But if John cannot be made to fit into our boxes, how much less can Jesus be made to fit? He cannot be reduced to a formula, a slogan, a message on a t-shirt or bumper sticker. And if our churches today have been complicit in this, then we should not wonder why the younger generations are not attending. Jesus is not one we can categorize and put to rest, so that we can blithely go on with our daily lives. If that is all he is to us, then how can we really say that we know him? Then what John says of the Pharisees applies to us too: there stands among us one we do not know.
Author Eugen Drewermann wonders whether our preparation for Christ in the season of Advent should be done differently. He suggests that we should erase everything we thought we knew, leaving us with a blank slate. We should rule out all the language games by which we classify, order and categorize everything and everyone. Then that odd man on the Jordan could be more than a mere historical figure to us; he could be for us as he wanted to be for his contemporaries. Let him come then today and testify to the light. Then perhaps we could really open up ourselves to welcome the one to whom he is pointing, the one who is willing and ready to come to us in a new and transformative way.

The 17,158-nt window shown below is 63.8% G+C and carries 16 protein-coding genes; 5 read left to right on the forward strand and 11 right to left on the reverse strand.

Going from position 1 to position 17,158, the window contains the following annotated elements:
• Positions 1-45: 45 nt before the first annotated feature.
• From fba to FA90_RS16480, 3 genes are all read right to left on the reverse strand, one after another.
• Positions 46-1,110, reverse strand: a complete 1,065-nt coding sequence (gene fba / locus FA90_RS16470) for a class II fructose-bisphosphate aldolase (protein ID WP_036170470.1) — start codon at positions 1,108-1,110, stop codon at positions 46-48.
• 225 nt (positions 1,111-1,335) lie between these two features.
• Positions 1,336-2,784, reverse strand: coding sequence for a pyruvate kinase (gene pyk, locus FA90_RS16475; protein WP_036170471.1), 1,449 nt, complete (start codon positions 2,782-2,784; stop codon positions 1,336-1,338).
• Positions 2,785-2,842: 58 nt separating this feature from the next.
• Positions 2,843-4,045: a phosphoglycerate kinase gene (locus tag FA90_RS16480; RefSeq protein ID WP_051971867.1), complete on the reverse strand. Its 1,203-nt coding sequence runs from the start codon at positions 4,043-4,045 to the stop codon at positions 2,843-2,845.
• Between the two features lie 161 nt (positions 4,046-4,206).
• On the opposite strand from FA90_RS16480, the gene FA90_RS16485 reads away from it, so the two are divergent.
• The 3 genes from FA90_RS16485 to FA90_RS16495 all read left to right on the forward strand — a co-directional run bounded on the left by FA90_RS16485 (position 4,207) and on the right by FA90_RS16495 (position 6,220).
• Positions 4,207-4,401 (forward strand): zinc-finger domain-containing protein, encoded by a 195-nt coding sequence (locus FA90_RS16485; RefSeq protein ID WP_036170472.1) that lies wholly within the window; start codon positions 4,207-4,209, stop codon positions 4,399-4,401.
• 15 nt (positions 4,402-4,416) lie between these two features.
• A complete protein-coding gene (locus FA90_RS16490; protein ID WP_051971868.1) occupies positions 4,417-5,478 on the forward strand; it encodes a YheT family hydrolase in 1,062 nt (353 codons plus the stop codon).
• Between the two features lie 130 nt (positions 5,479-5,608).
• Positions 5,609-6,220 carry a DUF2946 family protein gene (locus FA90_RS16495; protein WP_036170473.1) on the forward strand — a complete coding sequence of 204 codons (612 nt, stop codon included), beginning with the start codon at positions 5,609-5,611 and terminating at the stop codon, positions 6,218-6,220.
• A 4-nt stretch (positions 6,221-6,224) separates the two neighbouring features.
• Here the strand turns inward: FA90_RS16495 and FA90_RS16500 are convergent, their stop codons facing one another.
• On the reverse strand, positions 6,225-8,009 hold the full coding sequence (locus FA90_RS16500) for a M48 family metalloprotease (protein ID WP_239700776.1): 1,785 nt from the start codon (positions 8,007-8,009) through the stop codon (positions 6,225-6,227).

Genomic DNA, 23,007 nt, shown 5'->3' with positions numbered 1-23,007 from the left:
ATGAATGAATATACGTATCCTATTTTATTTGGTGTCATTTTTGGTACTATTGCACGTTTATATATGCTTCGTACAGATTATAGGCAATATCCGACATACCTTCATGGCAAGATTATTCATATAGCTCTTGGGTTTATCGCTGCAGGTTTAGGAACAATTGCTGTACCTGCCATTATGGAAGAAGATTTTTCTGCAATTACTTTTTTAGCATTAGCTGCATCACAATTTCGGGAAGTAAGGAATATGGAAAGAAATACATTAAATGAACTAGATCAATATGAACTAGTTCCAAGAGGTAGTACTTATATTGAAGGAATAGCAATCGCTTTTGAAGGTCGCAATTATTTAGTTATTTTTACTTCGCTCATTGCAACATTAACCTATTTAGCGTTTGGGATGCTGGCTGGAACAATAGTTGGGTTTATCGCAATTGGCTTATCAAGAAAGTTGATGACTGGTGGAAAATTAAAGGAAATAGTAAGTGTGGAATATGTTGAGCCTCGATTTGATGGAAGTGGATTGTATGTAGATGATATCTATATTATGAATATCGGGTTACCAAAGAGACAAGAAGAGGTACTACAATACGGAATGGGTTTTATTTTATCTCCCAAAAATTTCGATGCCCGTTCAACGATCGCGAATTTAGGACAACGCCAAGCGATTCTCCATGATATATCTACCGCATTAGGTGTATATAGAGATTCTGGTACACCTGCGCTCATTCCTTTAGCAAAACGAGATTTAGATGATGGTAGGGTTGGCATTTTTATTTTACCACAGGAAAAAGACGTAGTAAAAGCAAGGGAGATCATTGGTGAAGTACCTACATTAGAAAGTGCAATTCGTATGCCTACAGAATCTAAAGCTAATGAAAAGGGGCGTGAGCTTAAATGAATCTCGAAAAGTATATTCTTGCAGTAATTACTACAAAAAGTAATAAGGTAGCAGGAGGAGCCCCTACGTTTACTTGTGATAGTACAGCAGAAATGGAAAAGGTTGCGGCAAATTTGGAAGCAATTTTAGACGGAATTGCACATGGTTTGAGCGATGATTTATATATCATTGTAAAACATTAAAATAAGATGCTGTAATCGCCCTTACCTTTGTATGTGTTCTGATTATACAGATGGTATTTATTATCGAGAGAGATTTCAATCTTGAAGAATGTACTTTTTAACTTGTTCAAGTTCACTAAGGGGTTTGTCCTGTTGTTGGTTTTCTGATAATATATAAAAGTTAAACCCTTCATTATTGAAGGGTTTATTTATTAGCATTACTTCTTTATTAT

All this leads us to the question: Could it be that two thousand years after Christ, after the soaring cathedrals and massive megachurches, after the universities and seminaries, after the libraries filled with countless volumes of Christian scholarship, we still have to learn everything again from the very beginning?